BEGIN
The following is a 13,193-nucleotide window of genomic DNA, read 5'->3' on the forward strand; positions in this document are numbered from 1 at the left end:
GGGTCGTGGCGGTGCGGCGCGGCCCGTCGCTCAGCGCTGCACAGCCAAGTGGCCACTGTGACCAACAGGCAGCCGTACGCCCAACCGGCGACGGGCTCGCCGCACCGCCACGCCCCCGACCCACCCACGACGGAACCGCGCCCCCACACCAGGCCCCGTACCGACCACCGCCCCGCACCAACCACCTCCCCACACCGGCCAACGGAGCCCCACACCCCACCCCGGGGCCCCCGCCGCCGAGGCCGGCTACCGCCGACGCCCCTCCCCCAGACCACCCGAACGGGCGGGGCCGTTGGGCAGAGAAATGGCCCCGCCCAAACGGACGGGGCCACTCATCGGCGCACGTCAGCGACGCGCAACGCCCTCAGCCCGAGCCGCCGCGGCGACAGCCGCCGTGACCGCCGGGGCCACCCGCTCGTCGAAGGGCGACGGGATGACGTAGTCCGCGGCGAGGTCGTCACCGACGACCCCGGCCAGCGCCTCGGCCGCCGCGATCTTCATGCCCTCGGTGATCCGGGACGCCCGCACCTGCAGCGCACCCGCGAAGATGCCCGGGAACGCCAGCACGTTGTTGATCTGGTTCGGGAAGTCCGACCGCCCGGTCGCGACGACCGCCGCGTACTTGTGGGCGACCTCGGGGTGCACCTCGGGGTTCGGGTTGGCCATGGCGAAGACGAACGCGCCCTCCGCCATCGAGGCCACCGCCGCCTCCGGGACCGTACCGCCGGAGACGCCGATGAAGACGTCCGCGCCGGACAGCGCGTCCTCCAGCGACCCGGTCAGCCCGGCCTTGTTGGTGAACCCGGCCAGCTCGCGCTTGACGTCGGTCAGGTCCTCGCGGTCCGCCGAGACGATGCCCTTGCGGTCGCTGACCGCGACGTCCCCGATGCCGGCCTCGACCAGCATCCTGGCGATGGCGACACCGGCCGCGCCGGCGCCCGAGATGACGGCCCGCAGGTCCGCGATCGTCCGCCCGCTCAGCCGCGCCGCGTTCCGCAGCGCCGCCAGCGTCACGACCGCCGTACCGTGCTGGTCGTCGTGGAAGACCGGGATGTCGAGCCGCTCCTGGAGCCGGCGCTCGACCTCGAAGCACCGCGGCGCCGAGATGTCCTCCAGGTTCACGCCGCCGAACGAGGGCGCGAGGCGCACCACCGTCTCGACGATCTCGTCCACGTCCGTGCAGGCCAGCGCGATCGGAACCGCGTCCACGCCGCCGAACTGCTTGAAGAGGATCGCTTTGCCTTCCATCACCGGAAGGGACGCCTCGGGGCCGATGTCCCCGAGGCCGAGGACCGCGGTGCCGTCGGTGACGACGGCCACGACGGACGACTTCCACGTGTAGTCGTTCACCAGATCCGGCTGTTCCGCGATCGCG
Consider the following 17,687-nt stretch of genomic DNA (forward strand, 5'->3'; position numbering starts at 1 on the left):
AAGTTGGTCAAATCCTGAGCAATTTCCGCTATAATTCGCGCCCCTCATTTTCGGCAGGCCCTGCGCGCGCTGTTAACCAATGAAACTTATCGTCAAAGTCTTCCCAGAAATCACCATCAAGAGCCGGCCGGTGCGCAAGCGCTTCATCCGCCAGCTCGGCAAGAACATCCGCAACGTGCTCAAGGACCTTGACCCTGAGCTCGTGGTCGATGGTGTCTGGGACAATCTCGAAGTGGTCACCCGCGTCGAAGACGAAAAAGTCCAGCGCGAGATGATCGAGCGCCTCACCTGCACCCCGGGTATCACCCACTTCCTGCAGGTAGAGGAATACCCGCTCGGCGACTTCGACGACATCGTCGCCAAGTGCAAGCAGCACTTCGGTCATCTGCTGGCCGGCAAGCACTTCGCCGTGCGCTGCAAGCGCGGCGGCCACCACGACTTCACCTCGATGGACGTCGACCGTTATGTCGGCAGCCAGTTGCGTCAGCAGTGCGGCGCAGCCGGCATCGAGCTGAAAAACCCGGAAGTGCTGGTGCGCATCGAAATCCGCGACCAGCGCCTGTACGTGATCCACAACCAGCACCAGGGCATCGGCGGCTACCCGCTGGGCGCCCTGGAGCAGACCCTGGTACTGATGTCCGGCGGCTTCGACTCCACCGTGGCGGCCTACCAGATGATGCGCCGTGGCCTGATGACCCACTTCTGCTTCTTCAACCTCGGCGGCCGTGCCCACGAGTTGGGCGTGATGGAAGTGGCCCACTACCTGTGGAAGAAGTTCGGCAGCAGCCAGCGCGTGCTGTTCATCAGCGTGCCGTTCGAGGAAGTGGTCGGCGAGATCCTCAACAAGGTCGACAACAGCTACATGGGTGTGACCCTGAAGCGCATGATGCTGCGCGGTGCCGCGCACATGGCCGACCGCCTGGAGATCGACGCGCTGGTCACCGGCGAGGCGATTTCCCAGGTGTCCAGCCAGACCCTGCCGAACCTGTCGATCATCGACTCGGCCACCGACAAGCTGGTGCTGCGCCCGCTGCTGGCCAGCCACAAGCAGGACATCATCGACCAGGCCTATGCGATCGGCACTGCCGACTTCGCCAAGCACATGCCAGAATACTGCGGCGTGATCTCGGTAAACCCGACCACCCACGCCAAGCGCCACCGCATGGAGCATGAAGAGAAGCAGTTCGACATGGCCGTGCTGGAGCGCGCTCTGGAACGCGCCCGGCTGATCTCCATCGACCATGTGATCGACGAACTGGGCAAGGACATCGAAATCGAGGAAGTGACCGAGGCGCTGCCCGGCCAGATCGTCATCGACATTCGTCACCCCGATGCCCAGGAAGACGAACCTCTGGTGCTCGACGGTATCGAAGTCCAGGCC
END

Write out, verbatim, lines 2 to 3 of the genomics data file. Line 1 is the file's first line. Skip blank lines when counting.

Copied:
GGGTCGTGGCGGTGCGGCGCGGCCCGTCGCTCAGCGCTGCACAGCCAAGTGGCCACTGTGACCAACAGGCAGCCGTACGCCCAACCGGCGACGGGCTCGCCGCACCGCCACGCCCCCGACCCACCCACGACGGAACCGCGCCCCCACACCAGGCCCCGTACCGACCACCGCCCCGCACCAACCACCTCCCCACACCGGCCAACGGAGCCCCACACCCCACCCCGGGGCCCCCGCCGCCGAGGCCGGCTACCGCCGACGCCCCTCCCCCAGACCACCCGAACGGGCGGGGCCGTTGGGCAGAGAAATGGCCCCGCCCAAACGGACGGGGCCACTCATCGGCGCACGTCAGCGACGCGCAACGCCCTCAGCCCGAGCCGCCGCGGCGACAGCCGCCGTGACCGCCGGGGCCACCCGCTCGTCGAAGGGCGACGGGATGACGTAGTCCGCGGCGAGGTCGTCACCGACGACCCCGGCCAGCGCCTCGGCCGCCGCGATCTTCATGCCCTCGGTGATCCGGGACGCCCGCACCTGCAGCGCACCCGCGAAGATGCCCGGGAACGCCAGCACGTTGTTGATCTGGTTCGGGAAGTCCGACCGCCCGGTCGCGACGACCGCCGCGTACTTGTGGGCGACCTCGGGGTGCACCTCGGGGTTCGGGTTGGCCATGGCGAAGACGAACGCGCCCTCCGCCATCGAGGCCACCGCCGCCTCCGGGACCGTACCGCCGGAGACGCCGATGAAGACGTCCGCGCCGGACAGCGCGTCCTCCAGCGACCCGGTCAGCCCGGCCTTGTTGGTGAACCCGGCCAGCTCGCGCTTGACGTCGGTCAGGTCCTCGCGGTCCGCCGAGACGATGCCCTTGCGGTCGCTGACCGCGACGTCCCCGATGCCGGCCTCGACCAGCATCCTGGCGATGGCGACACCGGCCGCGCCGGCGCCCGAGATGACGGCCCGCAGGTCCGCGATCGTCCGCCCGCTCAGCCGCGCCGCGTTCCGCAGCGCCGCCAGCGTCACGACCGCCGTACCGTGCTGGTCGTCGTGGAAGACCGGGATGTCGAGCCGCTCCTGGAGCCGGCGCTCGACCTCGAAGCACCGCGGCGCCGAGATGTCCTCCAGGTTCACGCCGCCGAACGAGGGCGCGAGGCGCACCACCGTCTCGACGATCTCGTCCACGTCCGTGCAGGCCAGCGCGATCGGAACCGCGTCCACGCCGCCGAACTGCTTGAAGAGGATCGCTTTGCCTTCCATCACCGGAAGGGACGCCTCGGGGCCGATGTCCCCGAGGCCGAGGACCGCGGTGCCGTCGGTGACGACGGCCACGACGGACGACTTCCACGTGTAGTCGTTCACCAGATCCGGCTGTTCCGCGATCGCG
Consider the following 17,687-nt stretch of genomic DNA (forward strand, 5'->3'; position numbering starts at 1 on the left):